So can Linux corrupt the data on an NTFS partition (I am using Ubuntu, but my question is about Linux in general)?
short answer: no.
long answer: yes, if you want to. windows has 'hibernation'. and it is enabled by default on windows 10. it saves cache, tmp files, unfinishied task and more. this makes windows shutdown and boot process a lot faster.
writing something on this state can corrupt saved tmp files, causing windows boot with new clean session but it wont corrupt system. but writing on hibernation state can also overwrite saved unfinished task, including file movement, copy, and anything related to file. so files will be corrupted.
linux's default NTFS driver can detect hibernation, and it will mount filesystem on read-only state so you cant do anything on that filesystem unless you override that protection. this can be fixed by turning off 'fast restart' on windows power option. this disables hibernation, allowing file editing.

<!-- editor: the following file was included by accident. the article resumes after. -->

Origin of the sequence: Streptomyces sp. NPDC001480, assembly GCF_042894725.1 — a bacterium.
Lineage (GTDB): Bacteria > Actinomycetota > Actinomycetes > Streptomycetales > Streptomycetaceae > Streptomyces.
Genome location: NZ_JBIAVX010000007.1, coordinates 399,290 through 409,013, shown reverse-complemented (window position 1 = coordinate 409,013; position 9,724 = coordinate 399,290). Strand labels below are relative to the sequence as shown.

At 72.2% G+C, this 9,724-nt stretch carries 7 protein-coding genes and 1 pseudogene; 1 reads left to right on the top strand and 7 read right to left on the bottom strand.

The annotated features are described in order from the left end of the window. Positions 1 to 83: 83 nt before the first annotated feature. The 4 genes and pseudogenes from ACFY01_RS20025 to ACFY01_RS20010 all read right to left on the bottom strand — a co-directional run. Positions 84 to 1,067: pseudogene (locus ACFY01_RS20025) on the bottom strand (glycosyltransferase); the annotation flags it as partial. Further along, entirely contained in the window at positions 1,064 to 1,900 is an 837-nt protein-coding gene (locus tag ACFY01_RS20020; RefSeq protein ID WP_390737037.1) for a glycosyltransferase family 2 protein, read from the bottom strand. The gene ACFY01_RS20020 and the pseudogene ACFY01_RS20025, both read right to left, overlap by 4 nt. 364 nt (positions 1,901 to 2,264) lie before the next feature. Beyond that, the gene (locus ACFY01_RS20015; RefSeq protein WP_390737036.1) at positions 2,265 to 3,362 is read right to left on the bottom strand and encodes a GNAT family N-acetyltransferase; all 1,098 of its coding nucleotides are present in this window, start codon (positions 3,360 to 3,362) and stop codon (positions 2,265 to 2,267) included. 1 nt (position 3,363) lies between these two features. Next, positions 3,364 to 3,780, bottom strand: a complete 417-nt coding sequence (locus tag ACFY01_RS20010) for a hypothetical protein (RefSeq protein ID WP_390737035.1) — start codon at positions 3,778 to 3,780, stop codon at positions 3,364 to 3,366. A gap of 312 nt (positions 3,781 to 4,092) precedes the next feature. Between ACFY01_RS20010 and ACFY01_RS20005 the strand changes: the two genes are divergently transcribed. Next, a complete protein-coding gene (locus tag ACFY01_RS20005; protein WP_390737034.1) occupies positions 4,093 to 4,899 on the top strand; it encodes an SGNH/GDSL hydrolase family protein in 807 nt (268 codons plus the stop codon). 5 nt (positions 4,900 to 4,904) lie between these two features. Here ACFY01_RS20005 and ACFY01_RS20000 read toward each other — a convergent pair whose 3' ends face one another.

- do not mount(RW mode) after sudden power loss. it can mess things up.
- if you want to edit just once without adjusting windows settings, type this command
shutdown /sthis will shut down systemsafely.
- be aware windows system files are not hidden or locked. those are not protected on linux and you can mess windows.
I think you are asking a wrong question. Is it safe to access NTFS filesystem from Linux? Yes, it is. But no one can give you 100 % guarantee and your data can get corrupted. The chance is very low, but it can happen. It can happen with any filesystem (even native Linux ones). The solution is simple: backups, you can lose your data for many reasons and having a backup is the only way to be safe.
The general rules are:
- Do not hibernate Windows, always shutdown it before booting Linux. The NTFS driver can detect this and shouldn't allow mounting Windows system partition of a hibernated system.
- For removable devices, always use the "safe remove" action before disconnecting it (on both systems).
And if you are worried, mount NTFS as read-only in Linux and find a different way to share data between Windows and Linux. But there is no real reason for that.